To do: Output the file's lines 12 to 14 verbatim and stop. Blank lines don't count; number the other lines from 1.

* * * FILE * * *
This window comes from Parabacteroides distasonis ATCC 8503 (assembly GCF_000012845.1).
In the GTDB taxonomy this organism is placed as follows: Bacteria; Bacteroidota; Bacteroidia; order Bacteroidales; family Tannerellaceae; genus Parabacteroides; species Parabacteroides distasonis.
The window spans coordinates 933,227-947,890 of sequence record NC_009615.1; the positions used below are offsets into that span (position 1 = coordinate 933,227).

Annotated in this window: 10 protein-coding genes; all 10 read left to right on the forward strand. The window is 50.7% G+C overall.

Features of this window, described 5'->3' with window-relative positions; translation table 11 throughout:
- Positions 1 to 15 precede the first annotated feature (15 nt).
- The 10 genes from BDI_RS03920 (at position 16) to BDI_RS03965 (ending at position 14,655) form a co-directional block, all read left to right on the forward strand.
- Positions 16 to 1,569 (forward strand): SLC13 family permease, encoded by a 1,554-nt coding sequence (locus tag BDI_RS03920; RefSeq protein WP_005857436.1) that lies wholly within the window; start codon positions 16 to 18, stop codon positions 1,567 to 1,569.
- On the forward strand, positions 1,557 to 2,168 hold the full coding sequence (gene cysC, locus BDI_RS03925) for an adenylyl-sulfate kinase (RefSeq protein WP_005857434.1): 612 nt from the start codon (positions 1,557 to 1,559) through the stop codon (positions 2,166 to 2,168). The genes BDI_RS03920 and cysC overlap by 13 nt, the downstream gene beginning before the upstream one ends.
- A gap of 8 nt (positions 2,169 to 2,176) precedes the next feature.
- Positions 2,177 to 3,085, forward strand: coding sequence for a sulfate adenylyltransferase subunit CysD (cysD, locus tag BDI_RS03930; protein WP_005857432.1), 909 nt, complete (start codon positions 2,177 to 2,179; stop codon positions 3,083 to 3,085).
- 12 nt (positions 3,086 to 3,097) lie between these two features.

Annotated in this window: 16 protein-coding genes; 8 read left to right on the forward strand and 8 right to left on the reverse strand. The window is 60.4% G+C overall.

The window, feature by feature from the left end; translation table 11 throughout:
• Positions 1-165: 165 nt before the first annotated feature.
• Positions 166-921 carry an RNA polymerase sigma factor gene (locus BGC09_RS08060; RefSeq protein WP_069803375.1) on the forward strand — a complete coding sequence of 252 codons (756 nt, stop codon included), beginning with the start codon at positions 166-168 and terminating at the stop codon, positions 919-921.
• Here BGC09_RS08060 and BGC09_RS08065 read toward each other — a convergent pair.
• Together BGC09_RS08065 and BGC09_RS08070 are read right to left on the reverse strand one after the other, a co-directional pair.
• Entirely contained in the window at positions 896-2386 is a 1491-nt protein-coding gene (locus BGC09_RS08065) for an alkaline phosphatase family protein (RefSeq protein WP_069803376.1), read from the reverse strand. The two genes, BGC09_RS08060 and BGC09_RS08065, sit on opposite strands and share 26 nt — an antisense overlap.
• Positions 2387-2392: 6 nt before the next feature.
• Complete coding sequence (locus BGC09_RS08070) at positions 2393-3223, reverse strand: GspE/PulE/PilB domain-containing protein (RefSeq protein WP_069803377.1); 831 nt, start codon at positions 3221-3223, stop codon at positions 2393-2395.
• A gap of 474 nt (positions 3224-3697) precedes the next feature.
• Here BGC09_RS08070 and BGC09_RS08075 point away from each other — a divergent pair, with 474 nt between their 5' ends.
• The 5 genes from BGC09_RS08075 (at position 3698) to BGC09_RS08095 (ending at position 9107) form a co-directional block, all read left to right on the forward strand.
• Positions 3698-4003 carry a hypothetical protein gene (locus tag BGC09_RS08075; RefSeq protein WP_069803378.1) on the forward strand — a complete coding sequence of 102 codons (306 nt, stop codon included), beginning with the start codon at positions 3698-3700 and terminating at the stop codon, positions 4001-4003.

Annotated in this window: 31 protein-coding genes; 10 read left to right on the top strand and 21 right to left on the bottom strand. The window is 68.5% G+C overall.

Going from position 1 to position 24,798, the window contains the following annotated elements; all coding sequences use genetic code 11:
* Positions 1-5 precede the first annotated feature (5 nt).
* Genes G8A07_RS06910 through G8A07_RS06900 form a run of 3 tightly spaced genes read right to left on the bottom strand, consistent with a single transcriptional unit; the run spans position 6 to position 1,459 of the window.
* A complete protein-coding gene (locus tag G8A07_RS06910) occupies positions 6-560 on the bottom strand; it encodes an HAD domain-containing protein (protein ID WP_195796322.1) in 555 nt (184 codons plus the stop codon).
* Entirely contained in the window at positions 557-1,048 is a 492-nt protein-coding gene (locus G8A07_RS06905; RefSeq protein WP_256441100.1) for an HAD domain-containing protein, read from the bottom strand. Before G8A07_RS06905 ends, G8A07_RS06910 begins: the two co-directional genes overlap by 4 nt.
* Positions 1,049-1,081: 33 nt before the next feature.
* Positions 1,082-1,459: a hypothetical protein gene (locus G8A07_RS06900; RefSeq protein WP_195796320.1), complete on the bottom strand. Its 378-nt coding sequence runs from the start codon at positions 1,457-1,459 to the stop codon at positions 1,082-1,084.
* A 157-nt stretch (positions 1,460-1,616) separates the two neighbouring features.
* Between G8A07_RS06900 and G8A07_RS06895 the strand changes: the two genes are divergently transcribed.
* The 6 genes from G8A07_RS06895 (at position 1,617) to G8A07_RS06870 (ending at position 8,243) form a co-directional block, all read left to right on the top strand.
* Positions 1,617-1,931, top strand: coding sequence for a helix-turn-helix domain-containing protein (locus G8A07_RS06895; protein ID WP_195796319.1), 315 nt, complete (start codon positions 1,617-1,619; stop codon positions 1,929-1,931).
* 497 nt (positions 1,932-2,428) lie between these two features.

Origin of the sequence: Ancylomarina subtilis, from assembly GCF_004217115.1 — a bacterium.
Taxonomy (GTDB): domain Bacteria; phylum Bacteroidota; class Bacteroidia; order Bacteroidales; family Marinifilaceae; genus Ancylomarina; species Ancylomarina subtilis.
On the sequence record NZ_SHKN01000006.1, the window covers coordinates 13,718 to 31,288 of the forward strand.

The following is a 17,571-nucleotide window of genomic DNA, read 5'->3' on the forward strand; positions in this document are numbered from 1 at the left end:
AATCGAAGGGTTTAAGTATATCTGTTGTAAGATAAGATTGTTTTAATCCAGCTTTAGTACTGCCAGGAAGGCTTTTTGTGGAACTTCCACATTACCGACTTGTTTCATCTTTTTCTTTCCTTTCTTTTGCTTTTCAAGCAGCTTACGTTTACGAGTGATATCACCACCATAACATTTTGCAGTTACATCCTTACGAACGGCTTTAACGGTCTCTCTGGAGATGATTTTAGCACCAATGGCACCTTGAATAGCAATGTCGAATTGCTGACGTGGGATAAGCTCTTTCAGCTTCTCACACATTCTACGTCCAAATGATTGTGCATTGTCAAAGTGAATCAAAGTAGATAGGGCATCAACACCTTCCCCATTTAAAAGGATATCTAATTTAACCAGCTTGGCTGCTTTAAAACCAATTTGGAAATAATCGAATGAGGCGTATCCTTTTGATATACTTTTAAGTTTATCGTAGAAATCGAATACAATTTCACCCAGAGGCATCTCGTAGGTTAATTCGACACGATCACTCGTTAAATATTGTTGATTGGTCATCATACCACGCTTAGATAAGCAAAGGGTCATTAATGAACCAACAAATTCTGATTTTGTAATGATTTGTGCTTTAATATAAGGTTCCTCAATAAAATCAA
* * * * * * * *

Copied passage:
- 12 nt (positions 3,086 to 3,097) lie between these two features.

Annotated in this window: 16 protein-coding genes; 8 read left to right on the forward strand and 8 right to left on the reverse strand. The window is 60.4% G+C overall.

The window, feature by feature from the left end; translation table 11 throughout: